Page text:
Witness To Murder (1952) – A Review
Barbara Stanwyck innocently looks out of bedroom window one night and see George Sanders strangle and murder in an apartment across the street. She does what any responsible and humane person would do by reporting what she saw to the police.
However, the police find no evidence of any murder. Sanders smoothly refutes this woman’s outrageous claims. Being dismissed by the police and even Police Lt. Lawrence Matthews who despite taking a liking to her doesn’t believe her claims, Stanwyck takes it upon herself to investigate what exactly Sanders is up to.
It’s a risky move that Sanders, who’s guilty as can be, can’t allow. He works diligently to throw off suspicion on himself and make everyone convinced that Stanwyck is the unhinged, dangerous one who should be put away.
Predating Rear Window by a few months, Witness To Murder doesn’t come close to being as good or doing as much with its premise of a long distance witnessing of a murder and the consequences that befall on our hero or in his case our heroine, as Hitchcock’s film did.
This movie ends up as a very routine, at times outlandish story and left me not feeling the least bit satisfied.
It begins fine. After witnessing the murder and unable to convince the police of what she saw, Stanwyck manages to get inside Sanders’ apartment in the hopes of finding some kind of evidence. It’s still not enough, but she doesn’t let up on declaring what she saw was real and Sanders is indeed a murderer.
Sanders is naturally concerned with Barbara squawking and needs to shut her up. The avenue he takes I always thought was a too hard to swallow and ends up working way too conveniently for me to believe. This is where the the film leaves me behind.
Despite Barbara being such a level-headed individual all her life, having no suspicious behavior in her background or motives for concocting such a story, Sanders easily convinces everyone she is insane. The police, doctors, even Matthews who has just fallen for her, all question her sanity.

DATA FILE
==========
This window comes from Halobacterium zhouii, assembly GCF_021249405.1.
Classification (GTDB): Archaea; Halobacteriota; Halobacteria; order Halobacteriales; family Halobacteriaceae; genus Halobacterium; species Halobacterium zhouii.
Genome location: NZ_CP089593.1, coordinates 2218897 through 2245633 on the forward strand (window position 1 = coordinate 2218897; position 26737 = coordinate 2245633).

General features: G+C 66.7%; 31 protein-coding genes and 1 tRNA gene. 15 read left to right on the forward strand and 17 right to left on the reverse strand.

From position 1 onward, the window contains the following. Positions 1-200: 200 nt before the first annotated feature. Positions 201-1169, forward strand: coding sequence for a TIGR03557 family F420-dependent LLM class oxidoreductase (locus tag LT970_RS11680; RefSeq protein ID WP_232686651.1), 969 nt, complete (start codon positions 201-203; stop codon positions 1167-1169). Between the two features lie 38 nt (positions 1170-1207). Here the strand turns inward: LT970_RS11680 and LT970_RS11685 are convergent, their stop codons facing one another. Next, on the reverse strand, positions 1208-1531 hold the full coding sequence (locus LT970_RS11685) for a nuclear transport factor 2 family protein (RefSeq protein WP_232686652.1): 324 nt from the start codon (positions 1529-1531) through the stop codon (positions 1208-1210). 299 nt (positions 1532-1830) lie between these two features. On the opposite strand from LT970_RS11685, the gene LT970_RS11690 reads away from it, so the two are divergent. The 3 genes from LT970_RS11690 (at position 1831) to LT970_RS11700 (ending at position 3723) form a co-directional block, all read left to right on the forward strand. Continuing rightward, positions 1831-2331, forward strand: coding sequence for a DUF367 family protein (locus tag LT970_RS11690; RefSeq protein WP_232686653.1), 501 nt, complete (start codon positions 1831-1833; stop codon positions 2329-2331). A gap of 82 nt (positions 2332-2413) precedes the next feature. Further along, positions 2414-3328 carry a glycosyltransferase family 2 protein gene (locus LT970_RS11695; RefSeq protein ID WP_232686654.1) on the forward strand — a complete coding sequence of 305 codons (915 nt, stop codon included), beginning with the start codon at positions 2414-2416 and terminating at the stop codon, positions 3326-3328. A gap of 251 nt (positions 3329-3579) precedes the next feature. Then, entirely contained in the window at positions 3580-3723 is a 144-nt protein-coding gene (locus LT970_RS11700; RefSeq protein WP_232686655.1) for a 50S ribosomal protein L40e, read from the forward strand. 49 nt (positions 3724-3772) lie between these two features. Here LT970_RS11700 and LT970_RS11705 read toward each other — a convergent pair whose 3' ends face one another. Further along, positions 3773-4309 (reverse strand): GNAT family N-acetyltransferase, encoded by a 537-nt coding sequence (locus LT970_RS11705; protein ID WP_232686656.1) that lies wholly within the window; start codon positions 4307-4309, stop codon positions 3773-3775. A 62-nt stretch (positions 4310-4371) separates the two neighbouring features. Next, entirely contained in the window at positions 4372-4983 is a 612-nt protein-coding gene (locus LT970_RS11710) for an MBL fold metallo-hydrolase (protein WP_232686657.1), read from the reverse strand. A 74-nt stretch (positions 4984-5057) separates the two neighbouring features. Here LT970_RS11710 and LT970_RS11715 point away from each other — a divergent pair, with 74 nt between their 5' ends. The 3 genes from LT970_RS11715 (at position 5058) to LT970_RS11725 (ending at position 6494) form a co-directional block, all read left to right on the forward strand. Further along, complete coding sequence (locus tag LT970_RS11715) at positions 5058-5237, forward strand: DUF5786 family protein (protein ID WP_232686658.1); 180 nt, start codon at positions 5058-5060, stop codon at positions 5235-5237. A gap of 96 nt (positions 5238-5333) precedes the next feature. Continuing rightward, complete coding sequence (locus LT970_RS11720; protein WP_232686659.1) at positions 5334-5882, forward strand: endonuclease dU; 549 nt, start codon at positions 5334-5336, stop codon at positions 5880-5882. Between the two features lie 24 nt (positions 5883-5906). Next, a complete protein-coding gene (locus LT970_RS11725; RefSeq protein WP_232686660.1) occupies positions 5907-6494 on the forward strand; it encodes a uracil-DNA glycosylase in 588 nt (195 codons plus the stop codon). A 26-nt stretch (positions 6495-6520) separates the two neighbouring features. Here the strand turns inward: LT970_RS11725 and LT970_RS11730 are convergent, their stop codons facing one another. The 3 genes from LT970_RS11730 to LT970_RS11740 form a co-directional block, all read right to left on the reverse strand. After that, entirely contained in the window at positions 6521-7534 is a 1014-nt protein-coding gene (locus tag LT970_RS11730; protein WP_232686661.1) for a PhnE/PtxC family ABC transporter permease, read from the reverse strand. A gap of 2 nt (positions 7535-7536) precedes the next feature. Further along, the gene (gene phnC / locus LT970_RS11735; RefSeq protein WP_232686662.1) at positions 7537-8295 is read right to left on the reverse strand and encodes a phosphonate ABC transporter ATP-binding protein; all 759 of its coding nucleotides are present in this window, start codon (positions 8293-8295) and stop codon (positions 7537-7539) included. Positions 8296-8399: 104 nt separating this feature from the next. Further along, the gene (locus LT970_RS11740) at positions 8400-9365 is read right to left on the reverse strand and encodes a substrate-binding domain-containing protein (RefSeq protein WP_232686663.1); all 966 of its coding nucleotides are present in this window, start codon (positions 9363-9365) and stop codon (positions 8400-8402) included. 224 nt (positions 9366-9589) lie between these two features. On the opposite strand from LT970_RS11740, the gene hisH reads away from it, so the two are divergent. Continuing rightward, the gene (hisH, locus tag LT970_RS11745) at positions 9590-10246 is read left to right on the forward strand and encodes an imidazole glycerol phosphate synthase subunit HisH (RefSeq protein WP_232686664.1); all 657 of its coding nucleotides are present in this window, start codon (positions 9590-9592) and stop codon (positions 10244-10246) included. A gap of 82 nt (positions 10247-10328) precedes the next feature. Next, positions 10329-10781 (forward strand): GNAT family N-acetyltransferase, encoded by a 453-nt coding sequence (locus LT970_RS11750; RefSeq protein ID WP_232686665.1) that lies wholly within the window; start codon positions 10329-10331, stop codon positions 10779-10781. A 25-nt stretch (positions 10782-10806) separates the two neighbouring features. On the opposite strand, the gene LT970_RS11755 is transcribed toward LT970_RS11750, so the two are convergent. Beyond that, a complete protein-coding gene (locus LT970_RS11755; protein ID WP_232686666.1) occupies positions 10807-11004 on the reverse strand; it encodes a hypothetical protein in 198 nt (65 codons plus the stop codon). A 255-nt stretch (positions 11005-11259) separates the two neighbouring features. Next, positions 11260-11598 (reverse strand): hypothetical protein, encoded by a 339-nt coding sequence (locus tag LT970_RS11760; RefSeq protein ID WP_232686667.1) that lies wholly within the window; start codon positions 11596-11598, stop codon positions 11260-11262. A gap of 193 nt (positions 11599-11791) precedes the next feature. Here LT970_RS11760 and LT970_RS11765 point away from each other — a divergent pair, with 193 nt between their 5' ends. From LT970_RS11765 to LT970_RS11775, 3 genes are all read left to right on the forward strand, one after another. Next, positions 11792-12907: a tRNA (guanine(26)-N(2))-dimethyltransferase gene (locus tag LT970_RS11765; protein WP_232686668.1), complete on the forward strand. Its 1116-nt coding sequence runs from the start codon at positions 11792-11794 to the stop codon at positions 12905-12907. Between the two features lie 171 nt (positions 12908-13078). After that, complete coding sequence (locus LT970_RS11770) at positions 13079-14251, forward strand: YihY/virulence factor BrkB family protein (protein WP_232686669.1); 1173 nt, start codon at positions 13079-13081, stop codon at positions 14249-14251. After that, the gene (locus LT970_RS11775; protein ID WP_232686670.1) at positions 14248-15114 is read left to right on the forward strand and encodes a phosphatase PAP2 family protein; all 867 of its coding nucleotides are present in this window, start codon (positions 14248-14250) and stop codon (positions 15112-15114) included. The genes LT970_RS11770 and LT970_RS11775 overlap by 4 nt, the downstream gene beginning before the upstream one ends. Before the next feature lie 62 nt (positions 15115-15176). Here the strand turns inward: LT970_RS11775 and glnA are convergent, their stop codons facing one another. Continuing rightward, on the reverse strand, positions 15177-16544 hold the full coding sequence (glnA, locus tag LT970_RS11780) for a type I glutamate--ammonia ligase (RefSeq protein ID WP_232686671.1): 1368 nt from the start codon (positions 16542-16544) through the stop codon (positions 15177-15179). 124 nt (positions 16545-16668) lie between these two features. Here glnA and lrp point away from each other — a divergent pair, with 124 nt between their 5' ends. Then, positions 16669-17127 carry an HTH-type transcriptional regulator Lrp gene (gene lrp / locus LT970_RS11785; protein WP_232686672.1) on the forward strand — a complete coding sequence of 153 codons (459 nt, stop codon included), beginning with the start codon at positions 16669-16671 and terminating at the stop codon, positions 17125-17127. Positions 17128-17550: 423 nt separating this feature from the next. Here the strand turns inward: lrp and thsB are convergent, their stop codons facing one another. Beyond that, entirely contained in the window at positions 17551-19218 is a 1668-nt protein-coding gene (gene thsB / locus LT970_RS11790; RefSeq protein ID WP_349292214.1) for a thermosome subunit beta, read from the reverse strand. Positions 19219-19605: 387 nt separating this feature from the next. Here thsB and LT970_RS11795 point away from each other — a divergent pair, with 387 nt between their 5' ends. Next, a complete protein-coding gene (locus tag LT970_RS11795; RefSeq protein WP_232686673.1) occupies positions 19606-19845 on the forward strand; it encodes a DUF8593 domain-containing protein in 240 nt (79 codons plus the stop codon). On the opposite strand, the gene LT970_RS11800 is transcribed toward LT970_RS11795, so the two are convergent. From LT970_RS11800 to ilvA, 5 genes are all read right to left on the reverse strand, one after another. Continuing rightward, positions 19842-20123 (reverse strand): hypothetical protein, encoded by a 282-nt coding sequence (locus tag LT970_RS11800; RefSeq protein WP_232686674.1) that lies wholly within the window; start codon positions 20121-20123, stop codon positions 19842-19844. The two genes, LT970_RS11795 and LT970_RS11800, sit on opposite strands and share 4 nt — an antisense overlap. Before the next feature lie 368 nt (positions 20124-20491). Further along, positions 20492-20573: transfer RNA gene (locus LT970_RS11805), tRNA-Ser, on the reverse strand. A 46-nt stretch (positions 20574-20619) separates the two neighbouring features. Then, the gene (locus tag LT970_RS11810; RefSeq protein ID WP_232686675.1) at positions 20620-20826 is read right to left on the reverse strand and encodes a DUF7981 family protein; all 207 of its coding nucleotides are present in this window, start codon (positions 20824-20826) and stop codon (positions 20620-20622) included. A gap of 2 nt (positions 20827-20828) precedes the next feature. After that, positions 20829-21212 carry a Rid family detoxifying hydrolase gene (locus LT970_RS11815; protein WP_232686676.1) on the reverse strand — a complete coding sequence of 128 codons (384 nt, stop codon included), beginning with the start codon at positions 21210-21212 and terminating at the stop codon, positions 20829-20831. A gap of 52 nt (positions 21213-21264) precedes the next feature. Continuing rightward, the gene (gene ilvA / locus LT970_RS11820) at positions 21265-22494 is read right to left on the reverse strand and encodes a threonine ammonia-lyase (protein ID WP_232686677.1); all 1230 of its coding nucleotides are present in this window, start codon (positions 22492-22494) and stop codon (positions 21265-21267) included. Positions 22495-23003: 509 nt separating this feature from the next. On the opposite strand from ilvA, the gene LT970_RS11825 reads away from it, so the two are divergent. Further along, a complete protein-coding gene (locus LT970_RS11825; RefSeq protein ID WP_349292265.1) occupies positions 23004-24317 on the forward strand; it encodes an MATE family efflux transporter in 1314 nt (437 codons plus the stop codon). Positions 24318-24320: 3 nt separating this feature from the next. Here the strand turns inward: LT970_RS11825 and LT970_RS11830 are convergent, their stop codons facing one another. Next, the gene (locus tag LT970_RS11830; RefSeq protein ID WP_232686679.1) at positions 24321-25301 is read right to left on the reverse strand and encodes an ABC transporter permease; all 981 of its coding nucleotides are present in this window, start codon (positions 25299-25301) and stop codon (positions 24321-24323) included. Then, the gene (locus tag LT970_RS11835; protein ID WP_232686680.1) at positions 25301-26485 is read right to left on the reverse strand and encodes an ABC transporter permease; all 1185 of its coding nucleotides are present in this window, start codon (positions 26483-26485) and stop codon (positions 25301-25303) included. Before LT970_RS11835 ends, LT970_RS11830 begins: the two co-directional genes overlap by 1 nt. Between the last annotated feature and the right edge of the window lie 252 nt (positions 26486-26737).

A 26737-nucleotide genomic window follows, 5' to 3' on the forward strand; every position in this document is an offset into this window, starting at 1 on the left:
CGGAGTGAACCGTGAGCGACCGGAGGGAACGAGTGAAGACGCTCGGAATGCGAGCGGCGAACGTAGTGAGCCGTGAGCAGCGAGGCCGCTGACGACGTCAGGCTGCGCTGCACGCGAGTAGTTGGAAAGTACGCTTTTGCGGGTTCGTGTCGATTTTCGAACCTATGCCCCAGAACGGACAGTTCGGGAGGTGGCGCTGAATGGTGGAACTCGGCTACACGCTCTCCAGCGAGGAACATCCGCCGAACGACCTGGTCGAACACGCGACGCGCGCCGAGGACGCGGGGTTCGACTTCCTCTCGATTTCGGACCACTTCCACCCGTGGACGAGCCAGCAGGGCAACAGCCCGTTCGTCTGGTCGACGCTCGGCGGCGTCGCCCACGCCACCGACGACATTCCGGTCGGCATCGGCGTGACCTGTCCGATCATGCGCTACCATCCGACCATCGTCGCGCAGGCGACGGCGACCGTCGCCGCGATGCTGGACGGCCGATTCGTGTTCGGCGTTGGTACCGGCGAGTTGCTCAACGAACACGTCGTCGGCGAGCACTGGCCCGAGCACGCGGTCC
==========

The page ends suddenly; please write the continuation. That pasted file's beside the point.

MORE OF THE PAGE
Stanwyck is placed in an asylum and has to feign what she saw is now something untrue and dream in her head. Sanders then proceeds to make it look like this woman is now suicidal and can easily do her in.
I mean, I would think anyone would take a closer look at Sanders. Yeah, he looks just as normal as Stanwyck on the surface, but dig into his history and we learn he’s an ex-Nazi and is marrying a wealthy woman. It doesn’t appear this case would be that cut and dry as just saying, “Oh this woman is nuts”. Yet, everyone seems to go along with it.
This plays out way too easy for Sanders. He doesn’t have much of a problem with this lady. It also makes everyone who is buying into this insanity diagnosis and dismissing Stanwyck seem so naive I can never go along with it. It just really seems like a lazy way to proceed with the story.
On the upside, Sanders is good as the sophisticated killer. I love the guys voice. He’s got one of those classic smooth sophisticated voices that you can just enjoy listening to. He would have been great for audio books. Stanwyck is her usual dependable self and there are some glorious black and white cinematography that runs throughout the film. During the climactic climb up a construction site I’m more dazzled by how it’s filmed than how these characters actually got there in the story.
There’s nothing particularly unique or compelling going on here. It’s not a movie that stays with me. Now Rear Window on the other hand, that’s one worth watching over and over again. Witness To Murder, you can skip.
The trailer is kind of funny with Stanwyck narrating it in a frantic tone. You’ll get an idea of the great cinematography on display at least.